Sorry, mysterious glow on Mars is not life
The strange “glow” spotted on the Red Planet by Curiosity is not a sign of life. It is either a shiny rock or a glitch in the rover’s camera, NASA has said.
The strange "glow" spotted on the Red Planet by Curiosity is not a sign of life. It is either a shiny rock or a glitch in the rover's camera, NASA has said.
UFO blogger Scott Waring had claimed that the new photograph taken by the rover suggests there are intelligent creatures living underground.
However, NASA said it has now investigated the image, and found it is simply a trick of light.
"One possibility is that the light is the glint from a rock surface reflecting the sun," a NASA spokesperson was quoted as saying by mailonline.uk.
"When these images were taken each day, the sun was in the same direction as the bright spot, west-northwest from the rover, and relatively low in the sky.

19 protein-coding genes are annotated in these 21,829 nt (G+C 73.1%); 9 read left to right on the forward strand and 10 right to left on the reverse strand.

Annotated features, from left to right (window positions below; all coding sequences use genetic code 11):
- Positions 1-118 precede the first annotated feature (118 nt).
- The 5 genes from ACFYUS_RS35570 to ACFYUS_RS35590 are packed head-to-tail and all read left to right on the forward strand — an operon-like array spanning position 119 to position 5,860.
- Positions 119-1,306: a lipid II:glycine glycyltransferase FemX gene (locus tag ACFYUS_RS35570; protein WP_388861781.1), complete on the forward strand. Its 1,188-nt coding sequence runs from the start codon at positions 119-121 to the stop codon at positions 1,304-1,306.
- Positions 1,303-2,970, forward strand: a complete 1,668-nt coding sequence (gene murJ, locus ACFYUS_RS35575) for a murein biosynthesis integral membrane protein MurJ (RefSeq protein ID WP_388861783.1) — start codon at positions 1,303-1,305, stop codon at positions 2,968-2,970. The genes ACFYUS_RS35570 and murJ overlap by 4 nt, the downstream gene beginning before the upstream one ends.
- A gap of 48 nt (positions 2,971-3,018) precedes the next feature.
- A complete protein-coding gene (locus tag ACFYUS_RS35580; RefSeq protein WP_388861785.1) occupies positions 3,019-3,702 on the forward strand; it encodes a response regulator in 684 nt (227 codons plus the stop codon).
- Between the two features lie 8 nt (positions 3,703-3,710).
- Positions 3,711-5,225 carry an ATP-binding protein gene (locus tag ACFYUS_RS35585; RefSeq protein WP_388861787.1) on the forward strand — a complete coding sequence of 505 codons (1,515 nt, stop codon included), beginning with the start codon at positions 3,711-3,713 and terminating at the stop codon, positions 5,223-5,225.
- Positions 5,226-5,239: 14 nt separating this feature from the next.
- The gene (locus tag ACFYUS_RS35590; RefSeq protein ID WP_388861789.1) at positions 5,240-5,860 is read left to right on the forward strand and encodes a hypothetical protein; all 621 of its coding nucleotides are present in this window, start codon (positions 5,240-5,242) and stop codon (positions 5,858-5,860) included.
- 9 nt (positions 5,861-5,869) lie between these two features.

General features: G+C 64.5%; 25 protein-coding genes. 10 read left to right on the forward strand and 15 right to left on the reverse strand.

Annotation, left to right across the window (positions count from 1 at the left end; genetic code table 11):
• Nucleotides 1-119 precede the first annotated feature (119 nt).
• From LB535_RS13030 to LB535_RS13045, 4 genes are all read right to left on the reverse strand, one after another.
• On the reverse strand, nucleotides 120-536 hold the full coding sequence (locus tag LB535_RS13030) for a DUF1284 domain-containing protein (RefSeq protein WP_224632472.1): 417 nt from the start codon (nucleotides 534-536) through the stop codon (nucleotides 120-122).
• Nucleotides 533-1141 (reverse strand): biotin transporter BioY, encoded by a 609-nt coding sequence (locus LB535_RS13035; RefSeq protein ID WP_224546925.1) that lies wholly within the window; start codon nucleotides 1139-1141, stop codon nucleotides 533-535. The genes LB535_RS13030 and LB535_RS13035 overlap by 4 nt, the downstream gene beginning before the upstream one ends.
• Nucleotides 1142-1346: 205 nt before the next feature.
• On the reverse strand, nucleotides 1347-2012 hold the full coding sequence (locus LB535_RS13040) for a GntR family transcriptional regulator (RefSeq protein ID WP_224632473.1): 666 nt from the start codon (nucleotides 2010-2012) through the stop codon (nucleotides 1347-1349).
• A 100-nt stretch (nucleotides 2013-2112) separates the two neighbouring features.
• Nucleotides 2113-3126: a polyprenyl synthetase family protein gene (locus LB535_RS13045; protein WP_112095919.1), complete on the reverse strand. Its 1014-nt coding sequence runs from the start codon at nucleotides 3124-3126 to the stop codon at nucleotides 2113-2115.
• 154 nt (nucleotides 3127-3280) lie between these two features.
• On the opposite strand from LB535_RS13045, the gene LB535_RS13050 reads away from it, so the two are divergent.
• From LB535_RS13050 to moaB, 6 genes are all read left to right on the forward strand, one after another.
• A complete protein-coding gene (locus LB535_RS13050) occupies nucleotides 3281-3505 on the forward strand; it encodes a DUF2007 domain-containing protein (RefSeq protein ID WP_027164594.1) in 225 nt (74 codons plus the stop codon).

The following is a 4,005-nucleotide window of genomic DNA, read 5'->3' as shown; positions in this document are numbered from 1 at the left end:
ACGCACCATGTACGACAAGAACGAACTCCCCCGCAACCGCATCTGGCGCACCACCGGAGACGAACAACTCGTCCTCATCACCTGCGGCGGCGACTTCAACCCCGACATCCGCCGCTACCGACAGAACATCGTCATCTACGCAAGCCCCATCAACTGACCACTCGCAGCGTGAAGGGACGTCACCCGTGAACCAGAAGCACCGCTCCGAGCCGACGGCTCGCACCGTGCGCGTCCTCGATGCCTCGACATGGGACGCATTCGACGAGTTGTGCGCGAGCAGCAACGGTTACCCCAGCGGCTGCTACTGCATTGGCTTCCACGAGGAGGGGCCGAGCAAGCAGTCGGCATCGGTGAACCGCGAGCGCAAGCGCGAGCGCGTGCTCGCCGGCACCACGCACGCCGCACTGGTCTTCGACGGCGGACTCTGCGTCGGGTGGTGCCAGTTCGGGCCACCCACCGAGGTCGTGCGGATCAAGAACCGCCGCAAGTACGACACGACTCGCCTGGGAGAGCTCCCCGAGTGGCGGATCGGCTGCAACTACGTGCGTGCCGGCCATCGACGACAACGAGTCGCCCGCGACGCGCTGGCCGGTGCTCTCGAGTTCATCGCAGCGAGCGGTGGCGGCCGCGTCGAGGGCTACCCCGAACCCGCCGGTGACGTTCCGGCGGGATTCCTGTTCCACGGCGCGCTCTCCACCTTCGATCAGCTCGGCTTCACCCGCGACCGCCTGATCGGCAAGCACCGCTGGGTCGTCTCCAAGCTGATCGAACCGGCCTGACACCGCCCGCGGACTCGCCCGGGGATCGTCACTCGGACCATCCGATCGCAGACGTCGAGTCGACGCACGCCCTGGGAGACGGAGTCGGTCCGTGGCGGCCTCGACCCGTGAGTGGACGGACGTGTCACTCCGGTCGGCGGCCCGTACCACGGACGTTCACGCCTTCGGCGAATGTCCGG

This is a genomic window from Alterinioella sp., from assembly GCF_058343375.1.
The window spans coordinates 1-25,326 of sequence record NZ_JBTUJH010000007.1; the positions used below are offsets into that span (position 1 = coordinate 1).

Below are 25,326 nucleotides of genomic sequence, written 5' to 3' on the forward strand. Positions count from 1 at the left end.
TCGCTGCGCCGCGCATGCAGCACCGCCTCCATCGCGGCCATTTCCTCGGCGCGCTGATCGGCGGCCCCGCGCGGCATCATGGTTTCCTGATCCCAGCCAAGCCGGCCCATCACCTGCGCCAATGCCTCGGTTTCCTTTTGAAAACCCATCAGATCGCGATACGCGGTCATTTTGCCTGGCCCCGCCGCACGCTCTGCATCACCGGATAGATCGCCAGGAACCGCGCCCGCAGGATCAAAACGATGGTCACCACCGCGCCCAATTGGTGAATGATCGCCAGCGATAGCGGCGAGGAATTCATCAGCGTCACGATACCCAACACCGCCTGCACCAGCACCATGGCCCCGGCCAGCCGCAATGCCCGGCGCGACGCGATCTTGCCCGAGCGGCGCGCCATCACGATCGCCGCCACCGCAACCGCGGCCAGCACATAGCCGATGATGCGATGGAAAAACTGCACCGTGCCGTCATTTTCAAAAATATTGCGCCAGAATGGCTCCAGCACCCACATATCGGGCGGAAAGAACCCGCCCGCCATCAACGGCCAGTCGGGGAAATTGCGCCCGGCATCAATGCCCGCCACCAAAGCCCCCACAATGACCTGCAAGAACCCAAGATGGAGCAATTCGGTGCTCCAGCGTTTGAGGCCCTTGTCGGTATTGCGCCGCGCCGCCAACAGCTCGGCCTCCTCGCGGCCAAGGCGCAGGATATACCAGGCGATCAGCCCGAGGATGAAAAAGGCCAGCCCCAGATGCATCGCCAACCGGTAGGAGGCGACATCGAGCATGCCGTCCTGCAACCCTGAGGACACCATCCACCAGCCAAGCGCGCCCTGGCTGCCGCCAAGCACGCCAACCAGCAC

"The rover science team is also looking at the possibility that the bright spots could be caused by cosmic rays striking the camera's detector."
NASA's engineers believe the glow may have been caused by sunlight reaching the camera's sensors through a vent hole in the camera housing.
The agency said this has happened previously on other cameras on Curiosity and other Mars rovers when the geometry of the incoming sunlight relative to the camera is precisely aligned.
NASA also revealed that such glitches are commonplace.
"Among the thousands of images received from Curiosity, ones with bright spots show up nearly every week."
Curiosity takes images using two cameras, one in its right eye and the other in its left.
While the image from the right eye shows this bright spot, the same image from the left eye does not.